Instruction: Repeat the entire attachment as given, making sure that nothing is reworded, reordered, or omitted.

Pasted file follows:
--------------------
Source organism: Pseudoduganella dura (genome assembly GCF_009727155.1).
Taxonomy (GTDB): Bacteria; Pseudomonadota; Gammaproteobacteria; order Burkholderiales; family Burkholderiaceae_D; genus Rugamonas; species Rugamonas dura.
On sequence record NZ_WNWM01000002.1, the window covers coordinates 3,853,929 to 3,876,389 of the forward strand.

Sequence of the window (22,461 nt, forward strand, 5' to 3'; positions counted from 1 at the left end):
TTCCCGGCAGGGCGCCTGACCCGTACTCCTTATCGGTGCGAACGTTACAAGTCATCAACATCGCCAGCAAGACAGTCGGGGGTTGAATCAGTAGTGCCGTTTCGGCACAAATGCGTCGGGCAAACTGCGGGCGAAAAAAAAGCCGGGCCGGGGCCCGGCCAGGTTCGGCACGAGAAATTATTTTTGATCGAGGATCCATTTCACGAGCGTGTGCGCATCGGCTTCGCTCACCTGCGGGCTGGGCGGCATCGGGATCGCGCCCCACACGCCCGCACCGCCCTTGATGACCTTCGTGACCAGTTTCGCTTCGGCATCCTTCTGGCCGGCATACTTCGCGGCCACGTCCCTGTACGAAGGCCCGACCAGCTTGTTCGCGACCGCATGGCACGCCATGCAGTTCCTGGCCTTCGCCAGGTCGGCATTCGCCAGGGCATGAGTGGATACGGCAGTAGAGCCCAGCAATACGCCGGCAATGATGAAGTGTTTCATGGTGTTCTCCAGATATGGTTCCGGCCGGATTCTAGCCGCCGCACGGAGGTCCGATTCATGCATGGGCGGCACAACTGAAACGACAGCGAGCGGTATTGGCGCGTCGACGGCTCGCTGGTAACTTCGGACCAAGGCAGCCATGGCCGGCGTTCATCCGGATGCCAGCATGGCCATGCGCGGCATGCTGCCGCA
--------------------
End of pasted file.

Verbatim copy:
Source organism: Pseudoduganella dura (genome assembly GCF_009727155.1).
Taxonomy (GTDB): Bacteria; Pseudomonadota; Gammaproteobacteria; order Burkholderiales; family Burkholderiaceae_D; genus Rugamonas; species Rugamonas dura.
On sequence record NZ_WNWM01000002.1, the window covers coordinates 3,853,929 to 3,876,389 of the forward strand.

Sequence of the window (22,461 nt, forward strand, 5' to 3'; positions counted from 1 at the left end):
TTCCCGGCAGGGCGCCTGACCCGTACTCCTTATCGGTGCGAACGTTACAAGTCATCAACATCGCCAGCAAGACAGTCGGGGGTTGAATCAGTAGTGCCGTTTCGGCACAAATGCGTCGGGCAAACTGCGGGCGAAAAAAAAGCCGGGCCGGGGCCCGGCCAGGTTCGGCACGAGAAATTATTTTTGATCGAGGATCCATTTCACGAGCGTGTGCGCATCGGCTTCGCTCACCTGCGGGCTGGGCGGCATCGGGATCGCGCCCCACACGCCCGCACCGCCCTTGATGACCTTCGTGACCAGTTTCGCTTCGGCATCCTTCTGGCCGGCATACTTCGCGGCCACGTCCCTGTACGAAGGCCCGACCAGCTTGTTCGCGACCGCATGGCACGCCATGCAGTTCCTGGCCTTCGCCAGGTCGGCATTCGCCAGGGCATGAGTGGATACGGCAGTAGAGCCCAGCAATACGCCGGCAATGATGAAGTGTTTCATGGTGTTCTCCAGATATGGTTCCGGCCGGATTCTAGCCGCCGCACGGAGGTCCGATTCATGCATGGGCGGCACAACTGAAACGACAGCGAGCGGTATTGGCGCGTCGACGGCTCGCTGGTAACTTCGGACCAAGGCAGCCATGGCCGGCGTTCATCCGGATGCCAGCATGGCCATGCGCGGCATGCTGCCGCA